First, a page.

'It's on me': Matthew Boyd gives up four more home runs as Mariners crush Tigers
Detroit — Niko Goodrum and Brandon Dixon both left the clubhouse without speaking to the media following the Tigers' ugly, 11-6 loss to the Seattle Mariners Tuesday night.
That left manager Tigers Ron Gardenhire to explain how they nearly collided on two fly balls with game-altering consequences.
"You can't have plays like that if you want to win baseball games," Gardenhire said. "That play blows us up. It really did affect us for a few innings and we didn't ever really recover."
Before we delve into that, though, there's the matter of how the home run ball is threatening to destroy Matthew Boyd's breakout season.
"I take full responsibility for this loss," he said. "It's on me. I've got to be better, especially lately. A few bad pitches and they happen to be home runs. I want a few of them back, for sure."
The Tigers ace gave up four more home runs Tuesday night.
Kyle Seager and Tom Murphy hit back-to-back home runs off Boyd in the fourth inning. And they did it again in a six-run sixth inning. Seager’s second was a three-run blast to right field that put the Mariners up for good. Murphy’s second traveled 429 feet to the back of the left-field seats.
For good measure, Seager added a third home run — a two-run shot in the ninth against reliever Jose Cisnero — giving him a career-high six RBIs. The last one was a gift, though, the product of the second DIxon-Goodrum near-collision.
"If you want to look at tonight, I got rotational on a slider to Seager and then I got lazy with a fastball when I thought he wasn't going to swing," Boyd said. "Both of those are easily correctable and I have full control over that.
"With Murphy, I just missed my spot twice. If I get those pitches in just a little more, then it's a different outcome."
Boyd has now allowed seven home runs in his last eight innings of work. His 30 home runs allowed this season are a career-high. He has allowed 19 at Comerica Park, one short of Justin Verlander’s record set in 2016.
It’s been an alarming reversal of fortunes for Boyd.
Prior to June 1, he had a 2.85 ERA and had allowed just seven home runs in 72.2 innings. In 73.1 innings since, he’s posted a 5.89 ERA and allowed 23 home runs.
"There's also been three or four starts in there where (home runs) weren't an issue," he said. "It just ebbs and flows. The last three starts I've been battling a little adjustment and it was better today — just the times it wasn't came back to bite me.
"You understand why it's happening. But if you look at a grouping of starts and say this is where it started happening, that's kind of short-sighted in my opinion. Each outing is a little different."
The Tigers had erased a 3-1 deficit with a little firepower of their own. John Hicks hit a solo home run and Jake Rogers hit a two-run home run in a four-run bottom of the fourth.
Rogers has seven hits since being called up from Triple-A Toledo, four of them home runs. He has as many home runs at Comerica (three) as Miguel Cabrera and Nick Castellanos.
He's also the first catcher in Tigers history to hit four home runs in his first 11 big-league games.
Goodrum, who hustled a routine single into a double and scored on a double by Cabrera in the third, put his legs to good use again in the fourth. He sprinted down the first base line to nix a double-play, took third on a double by Dawel Lugo and sprinted home on a wild pitch that caromed only a few feet away from catcher Murphy.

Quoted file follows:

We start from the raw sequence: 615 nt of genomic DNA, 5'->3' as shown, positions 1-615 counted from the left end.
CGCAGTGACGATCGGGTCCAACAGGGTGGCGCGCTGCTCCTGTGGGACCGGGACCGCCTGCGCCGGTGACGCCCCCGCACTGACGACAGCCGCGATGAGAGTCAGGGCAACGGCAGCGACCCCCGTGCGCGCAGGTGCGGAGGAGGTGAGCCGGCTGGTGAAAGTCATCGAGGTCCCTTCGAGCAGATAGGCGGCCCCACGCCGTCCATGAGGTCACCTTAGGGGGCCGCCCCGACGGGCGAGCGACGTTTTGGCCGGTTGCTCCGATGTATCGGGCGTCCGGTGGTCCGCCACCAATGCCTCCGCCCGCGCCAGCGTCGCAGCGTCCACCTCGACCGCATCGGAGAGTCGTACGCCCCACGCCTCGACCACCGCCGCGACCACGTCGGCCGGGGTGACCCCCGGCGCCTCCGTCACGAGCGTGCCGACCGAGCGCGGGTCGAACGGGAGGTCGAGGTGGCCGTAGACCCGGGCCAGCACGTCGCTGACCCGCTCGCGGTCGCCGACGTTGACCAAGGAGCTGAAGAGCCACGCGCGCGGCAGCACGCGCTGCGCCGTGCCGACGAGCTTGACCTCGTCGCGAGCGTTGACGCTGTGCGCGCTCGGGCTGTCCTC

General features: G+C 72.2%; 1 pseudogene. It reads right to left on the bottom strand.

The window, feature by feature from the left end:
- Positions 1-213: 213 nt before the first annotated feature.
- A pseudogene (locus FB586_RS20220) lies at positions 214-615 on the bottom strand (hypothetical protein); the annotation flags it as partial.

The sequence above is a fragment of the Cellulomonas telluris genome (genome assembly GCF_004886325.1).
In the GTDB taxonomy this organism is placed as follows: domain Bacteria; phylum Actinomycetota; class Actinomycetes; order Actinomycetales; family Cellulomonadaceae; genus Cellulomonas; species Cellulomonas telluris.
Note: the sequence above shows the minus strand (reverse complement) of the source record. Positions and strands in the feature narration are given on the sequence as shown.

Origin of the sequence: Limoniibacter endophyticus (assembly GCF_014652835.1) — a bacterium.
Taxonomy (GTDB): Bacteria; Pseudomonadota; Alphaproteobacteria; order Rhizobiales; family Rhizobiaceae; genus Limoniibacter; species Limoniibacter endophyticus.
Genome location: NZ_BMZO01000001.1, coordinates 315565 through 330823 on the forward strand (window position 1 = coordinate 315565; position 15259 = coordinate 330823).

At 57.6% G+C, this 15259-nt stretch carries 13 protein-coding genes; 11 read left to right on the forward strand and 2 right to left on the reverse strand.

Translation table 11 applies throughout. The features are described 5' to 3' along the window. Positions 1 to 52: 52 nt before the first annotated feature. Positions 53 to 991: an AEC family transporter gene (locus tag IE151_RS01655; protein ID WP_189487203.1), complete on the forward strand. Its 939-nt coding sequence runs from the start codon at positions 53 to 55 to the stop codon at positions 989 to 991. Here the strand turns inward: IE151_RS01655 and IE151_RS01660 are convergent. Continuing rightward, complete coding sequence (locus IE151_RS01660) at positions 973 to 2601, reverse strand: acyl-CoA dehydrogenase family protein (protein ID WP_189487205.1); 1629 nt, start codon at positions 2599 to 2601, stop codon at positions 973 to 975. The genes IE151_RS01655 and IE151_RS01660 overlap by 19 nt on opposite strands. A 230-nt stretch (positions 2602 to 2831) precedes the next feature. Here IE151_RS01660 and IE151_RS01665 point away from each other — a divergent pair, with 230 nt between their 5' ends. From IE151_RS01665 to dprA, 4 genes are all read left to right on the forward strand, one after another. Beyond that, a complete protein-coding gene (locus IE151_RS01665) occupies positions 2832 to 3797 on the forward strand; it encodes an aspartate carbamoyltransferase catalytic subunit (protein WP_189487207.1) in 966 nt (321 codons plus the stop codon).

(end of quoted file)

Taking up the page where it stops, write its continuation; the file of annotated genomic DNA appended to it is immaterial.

The Tigers extended the lead in the fifth on a two-out double by Jordy Mercer.
And it looked at that point like Boyd was settling in. He pitched a clean fifth inning and got the first hitter in the sixth. Daniel Vogelbach then lifted a routine fly ball to left-center. Dixon was in position to catch the ball, but as Goodrum came racing over from center, left fielder Dixon pulled back and the ball fell in.
"The ball was cutting right back to Dixon," Gardenhire said. "He was camped right underneath it and Goody came flying in there. There's really no reason for that. That's a mistake on Goody's part.
"You've got to keep your eyes and head up. He's running hard to make a play, but you still have to be aware of what the ball is doing. A left-handed hitter and the ball is slicing back toward left."
Boyd did not retire another hitter.
"That had no bearing," Boyd said. "I just have to be better there. Those guys have picked me up so many times, it's my job to pick them up, too. I didn't do that."
Dixon and Goodrum would nearly collide again in the ninth inning, on a long, slicing fly ball by Seager, This time, Goodrum inadvertently swatted the ball over the fence as he was trying to avoid colliding with Dixon.
"It's a left-handed hitter and the ball is coming back to left field," said Gardenhire, who wasn't accepting the unfamiliarity of the two players in the outfield as an excuse. "The center fielder has to understand that. Goody's been in the outfield plenty of times. He knows those things.
"It's just guys trying to do too much and that's what happens."
The balls have been flying out of Comerica Park on this current homestand. The Tigers and White Sox combined for six homers, the Tigers and Royals for 19, and there were seven hit in this first game of this three-game set.
"I have complete confidence, I know I am going to get better from this going forward," Boyd said. "Over the next five days I will make the adjustments like I need to. I never guarantee success, but I know I will put myself in the best position to be the best pitcher I can be."
In the meantime, the misery that is 2019 continues:
Record since the All-Star break — 7-24
Record at Comerica Park — 16-42
Record against A.L. West — 3-20
After the game, the Tigers optioned reliever John Schreiber (Rockwood) back to Triple-A Toledo. A corresponding move will be made Wednesday. Gardenhire said he expected Schreiber to be back up once rosters expand Sept. 1.